South African educational system faces many challenges even in the post-apartheid era (Sefotho, 2018). This essay will focus on the issue of poor discipline in South African schools. In this essay, I will discuss the causes of poor discipline in schools, its implication in the education system, and also what sustains the problem.
There are different factors that lead to lack of discipline in South African schools. One of the biggest distresses of democratic South Africa is the lack of real change within its education system (Nyoka, DuPlooy, & Henkeman, 2014). The abolishment of corporal punishment in South African schools is one of the causes of lack of discipline in South African schools (NEWS 24, 2012). This has led to learners being disrespectful to teachers as they know they cannot beat them. The abolishment of corporal punishment is believed to have been the biggest mistake made in the South African education system.
In their article, (Mohapi, 2014) states that not only learners must be blamed for poor discipline but also teacher behaviour and home environment involving poor parent involvement. (Mohapi, 2014) Further explains that teachers must understand that sometimes the behaviour of the learner is guided by their behaviour e.g. if a teacher is late for class then the learner will think that it is okay to be late.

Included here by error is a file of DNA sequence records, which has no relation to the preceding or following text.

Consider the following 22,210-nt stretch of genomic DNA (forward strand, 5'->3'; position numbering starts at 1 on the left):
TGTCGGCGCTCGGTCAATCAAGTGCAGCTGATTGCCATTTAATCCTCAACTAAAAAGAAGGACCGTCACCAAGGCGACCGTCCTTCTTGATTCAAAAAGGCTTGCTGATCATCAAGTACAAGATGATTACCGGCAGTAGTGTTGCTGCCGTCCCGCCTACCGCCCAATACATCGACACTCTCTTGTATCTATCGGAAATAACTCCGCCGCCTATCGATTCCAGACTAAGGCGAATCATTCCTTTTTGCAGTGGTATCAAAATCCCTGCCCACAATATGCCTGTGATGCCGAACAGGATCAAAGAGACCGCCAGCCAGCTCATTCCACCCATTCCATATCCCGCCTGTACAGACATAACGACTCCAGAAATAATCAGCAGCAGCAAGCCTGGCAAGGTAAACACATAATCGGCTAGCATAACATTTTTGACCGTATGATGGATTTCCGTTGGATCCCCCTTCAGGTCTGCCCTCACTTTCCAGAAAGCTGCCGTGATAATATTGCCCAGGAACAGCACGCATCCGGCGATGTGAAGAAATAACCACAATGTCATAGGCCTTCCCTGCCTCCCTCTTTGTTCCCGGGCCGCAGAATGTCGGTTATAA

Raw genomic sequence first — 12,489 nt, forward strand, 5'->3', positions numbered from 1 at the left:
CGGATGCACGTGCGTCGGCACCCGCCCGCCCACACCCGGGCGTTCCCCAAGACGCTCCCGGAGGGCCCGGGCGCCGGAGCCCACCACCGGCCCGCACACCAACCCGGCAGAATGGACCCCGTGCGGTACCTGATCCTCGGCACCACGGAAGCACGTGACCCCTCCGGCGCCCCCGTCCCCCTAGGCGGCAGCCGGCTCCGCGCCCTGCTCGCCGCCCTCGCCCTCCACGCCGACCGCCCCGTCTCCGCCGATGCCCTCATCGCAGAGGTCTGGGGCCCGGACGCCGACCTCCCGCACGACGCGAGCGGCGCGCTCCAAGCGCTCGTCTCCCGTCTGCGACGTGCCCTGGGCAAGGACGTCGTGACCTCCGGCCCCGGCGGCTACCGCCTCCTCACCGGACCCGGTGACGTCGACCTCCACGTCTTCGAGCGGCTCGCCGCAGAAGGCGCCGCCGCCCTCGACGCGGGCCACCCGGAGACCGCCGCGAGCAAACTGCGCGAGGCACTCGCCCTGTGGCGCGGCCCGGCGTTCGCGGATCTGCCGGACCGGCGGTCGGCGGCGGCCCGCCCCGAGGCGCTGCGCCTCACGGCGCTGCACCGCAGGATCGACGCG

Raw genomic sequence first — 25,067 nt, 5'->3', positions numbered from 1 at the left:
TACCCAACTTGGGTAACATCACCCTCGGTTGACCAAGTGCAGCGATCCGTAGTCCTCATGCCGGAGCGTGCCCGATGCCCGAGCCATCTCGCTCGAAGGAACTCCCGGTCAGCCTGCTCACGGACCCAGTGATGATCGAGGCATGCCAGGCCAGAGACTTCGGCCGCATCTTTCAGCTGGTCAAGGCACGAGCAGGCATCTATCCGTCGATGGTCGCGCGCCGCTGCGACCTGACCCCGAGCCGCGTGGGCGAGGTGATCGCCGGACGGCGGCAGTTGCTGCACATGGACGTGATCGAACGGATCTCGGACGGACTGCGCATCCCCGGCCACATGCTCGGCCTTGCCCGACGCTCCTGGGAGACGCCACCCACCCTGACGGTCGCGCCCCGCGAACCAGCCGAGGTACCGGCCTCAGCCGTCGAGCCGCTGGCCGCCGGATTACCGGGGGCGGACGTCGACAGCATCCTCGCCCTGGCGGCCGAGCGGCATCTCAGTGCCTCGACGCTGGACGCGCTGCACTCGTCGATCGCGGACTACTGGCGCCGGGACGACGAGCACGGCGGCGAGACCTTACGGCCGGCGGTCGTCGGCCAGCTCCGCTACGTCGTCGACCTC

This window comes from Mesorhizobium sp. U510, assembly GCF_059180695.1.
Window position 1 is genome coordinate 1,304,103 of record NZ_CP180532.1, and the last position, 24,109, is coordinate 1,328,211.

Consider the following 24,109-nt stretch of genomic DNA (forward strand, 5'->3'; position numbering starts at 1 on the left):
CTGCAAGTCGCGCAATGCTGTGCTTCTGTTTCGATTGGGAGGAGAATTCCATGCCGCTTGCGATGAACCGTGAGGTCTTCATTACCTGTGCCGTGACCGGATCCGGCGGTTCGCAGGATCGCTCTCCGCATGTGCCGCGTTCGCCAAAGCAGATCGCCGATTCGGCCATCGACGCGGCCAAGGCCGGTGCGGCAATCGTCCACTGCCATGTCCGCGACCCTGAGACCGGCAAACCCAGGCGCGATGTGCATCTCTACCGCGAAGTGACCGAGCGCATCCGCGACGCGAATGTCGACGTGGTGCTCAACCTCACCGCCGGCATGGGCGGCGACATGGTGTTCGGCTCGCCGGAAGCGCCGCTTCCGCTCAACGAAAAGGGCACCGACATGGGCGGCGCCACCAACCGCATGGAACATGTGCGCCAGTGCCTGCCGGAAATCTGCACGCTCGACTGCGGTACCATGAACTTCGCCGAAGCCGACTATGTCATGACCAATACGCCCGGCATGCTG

Poor discipline has affected schools in many different ways. Poor discipline hinders effective teaching and learning thus leading to poor quality education (Mohapi, 2014). Most teachers, especially those teaching in overcrowded classrooms spend most of their time trying to keep noise levels down than actually teaching. This not only affects ill-disciplined learners only but also learners that are disciplined. A lot of socio-economic issues such as poverty, crime, and drug and alcohol abuse lead to the issue of poor discipline in schools.
Ubuntu is humanist philosophy which focuses on how people relate to each other and it is translated in English as “humanity” (Ubuntu, 2010). The phrase “motho ke motho ka batho” is commonly used when talking about the philosophy of Ubuntu and it means “I am because you are. According to (Sefotho, 2018), Ubuntu mean being human, showing respect towards others and being empathetic.
This philosophy of Ubuntu aims at bringing people of Africa together as one. It provides Africans with a sense of self-identity and self-respect (Nabudere). This African philosophy is very important in education because it guides people on how they need to conduct themselves and relate with other people on daily bases. Since most South African schools struggle with the issue of discipline, Ubuntu philosophy can help schools by instilling its values onto the learners, teachers and parents. Learners will know that for them to be considered human beings they must respect other people and they must also learn the difference between right and wrong behaviour.
The Ubuntu philosophy must be practiced in South African schools as it will not only empower the school as a whole but also the community as a whole. The Ubuntu philosophy means helping one another (Nabudere) and if this is practiced in communities, the social imperative of lack of discipline in schools will be addressed as learners facing socio-economic issues such as poverty and crime will be helped by their community members.